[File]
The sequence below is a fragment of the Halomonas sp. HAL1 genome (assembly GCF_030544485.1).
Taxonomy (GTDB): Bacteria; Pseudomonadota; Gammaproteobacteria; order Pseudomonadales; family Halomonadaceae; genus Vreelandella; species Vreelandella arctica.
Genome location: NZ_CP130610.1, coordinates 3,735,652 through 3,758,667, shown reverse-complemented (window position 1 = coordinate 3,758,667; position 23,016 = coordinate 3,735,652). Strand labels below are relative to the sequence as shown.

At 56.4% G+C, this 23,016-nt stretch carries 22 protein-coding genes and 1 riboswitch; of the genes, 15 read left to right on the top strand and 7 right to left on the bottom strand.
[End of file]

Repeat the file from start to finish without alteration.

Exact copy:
The sequence below is a fragment of the Halomonas sp. HAL1 genome (assembly GCF_030544485.1).
Taxonomy (GTDB): Bacteria; Pseudomonadota; Gammaproteobacteria; order Pseudomonadales; family Halomonadaceae; genus Vreelandella; species Vreelandella arctica.
Genome location: NZ_CP130610.1, coordinates 3,735,652 through 3,758,667, shown reverse-complemented (window position 1 = coordinate 3,758,667; position 23,016 = coordinate 3,735,652). Strand labels below are relative to the sequence as shown.

At 56.4% G+C, this 23,016-nt stretch carries 22 protein-coding genes and 1 riboswitch; of the genes, 15 read left to right on the top strand and 7 right to left on the bottom strand.